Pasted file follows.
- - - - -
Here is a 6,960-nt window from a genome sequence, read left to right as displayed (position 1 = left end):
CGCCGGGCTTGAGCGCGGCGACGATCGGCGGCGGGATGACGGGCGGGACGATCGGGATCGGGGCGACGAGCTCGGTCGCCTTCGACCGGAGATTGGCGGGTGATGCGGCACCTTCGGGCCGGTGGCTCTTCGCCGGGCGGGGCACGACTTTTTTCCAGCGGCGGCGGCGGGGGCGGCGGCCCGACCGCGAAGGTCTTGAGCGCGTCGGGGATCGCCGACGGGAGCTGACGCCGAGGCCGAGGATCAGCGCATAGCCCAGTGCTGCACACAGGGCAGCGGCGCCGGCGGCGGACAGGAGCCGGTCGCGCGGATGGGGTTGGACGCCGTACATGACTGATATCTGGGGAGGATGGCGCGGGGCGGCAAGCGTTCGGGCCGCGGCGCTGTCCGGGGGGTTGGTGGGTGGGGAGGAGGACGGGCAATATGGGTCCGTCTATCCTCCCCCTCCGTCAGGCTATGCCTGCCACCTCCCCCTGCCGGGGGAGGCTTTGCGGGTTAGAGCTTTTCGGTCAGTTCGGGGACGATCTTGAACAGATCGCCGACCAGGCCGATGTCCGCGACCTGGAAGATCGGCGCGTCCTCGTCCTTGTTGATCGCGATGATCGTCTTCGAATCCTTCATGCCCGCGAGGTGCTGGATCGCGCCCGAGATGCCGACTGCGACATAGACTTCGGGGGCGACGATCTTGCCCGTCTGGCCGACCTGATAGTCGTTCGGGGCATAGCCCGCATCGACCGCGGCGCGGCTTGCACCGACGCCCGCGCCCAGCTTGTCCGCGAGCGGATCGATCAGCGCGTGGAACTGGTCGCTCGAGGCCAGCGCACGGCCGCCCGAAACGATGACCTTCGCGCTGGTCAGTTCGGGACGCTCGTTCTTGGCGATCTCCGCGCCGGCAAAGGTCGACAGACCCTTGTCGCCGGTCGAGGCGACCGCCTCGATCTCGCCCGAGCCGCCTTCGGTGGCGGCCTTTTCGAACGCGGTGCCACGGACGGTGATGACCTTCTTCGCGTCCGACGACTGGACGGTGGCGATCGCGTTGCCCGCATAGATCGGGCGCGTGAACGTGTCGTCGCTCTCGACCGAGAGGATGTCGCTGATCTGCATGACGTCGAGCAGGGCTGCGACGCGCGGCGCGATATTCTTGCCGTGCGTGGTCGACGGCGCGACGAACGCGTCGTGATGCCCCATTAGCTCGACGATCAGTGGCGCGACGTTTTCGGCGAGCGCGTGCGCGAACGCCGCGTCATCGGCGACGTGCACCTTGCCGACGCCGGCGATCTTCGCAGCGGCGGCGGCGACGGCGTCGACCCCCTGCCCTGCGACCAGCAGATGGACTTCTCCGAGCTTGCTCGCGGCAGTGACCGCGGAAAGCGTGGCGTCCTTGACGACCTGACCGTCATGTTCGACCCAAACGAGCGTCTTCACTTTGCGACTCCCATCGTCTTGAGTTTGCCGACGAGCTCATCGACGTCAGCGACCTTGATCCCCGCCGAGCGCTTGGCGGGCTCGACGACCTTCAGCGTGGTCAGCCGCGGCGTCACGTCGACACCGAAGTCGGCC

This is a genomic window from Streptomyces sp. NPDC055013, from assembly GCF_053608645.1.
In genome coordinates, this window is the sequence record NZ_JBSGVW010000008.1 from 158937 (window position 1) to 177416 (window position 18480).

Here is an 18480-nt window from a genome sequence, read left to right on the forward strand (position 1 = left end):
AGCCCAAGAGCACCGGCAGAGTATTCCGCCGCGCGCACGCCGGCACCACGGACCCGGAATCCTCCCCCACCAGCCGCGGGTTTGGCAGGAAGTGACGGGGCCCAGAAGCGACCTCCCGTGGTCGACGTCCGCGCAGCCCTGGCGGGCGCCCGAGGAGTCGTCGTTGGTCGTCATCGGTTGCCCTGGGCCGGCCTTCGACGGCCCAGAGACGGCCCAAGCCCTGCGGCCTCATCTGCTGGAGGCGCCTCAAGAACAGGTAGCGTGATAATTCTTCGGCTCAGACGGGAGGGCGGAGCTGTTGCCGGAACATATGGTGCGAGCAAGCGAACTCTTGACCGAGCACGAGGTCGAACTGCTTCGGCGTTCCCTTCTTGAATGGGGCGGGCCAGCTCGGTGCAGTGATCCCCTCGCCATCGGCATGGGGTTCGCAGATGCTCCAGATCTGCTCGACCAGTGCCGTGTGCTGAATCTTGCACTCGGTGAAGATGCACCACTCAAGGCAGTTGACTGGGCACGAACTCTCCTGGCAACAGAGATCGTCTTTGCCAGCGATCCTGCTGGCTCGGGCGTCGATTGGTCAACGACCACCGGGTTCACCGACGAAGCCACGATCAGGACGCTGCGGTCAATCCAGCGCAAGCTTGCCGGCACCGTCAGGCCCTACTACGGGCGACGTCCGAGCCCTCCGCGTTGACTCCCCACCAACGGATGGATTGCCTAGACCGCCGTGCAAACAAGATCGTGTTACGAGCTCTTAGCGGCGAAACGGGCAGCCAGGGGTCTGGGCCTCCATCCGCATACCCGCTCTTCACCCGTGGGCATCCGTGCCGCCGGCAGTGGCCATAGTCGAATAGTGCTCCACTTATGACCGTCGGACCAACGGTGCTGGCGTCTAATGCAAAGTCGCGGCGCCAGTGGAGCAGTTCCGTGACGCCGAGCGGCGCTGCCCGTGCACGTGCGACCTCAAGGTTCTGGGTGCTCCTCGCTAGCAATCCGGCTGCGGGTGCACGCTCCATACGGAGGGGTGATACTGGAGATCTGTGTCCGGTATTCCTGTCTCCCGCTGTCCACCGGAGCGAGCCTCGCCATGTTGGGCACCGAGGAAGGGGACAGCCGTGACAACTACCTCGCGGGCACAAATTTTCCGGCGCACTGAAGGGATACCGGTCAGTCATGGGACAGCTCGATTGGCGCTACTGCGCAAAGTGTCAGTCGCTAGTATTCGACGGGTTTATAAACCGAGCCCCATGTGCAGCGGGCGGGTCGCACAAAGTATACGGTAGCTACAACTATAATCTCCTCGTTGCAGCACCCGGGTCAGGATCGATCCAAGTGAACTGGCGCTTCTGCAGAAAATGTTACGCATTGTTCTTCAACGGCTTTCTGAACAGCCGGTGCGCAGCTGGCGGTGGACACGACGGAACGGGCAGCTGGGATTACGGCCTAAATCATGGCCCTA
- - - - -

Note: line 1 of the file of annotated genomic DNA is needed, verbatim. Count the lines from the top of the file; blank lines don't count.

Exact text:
Here is a 6,960-nt window from a genome sequence, read left to right as displayed (position 1 = left end):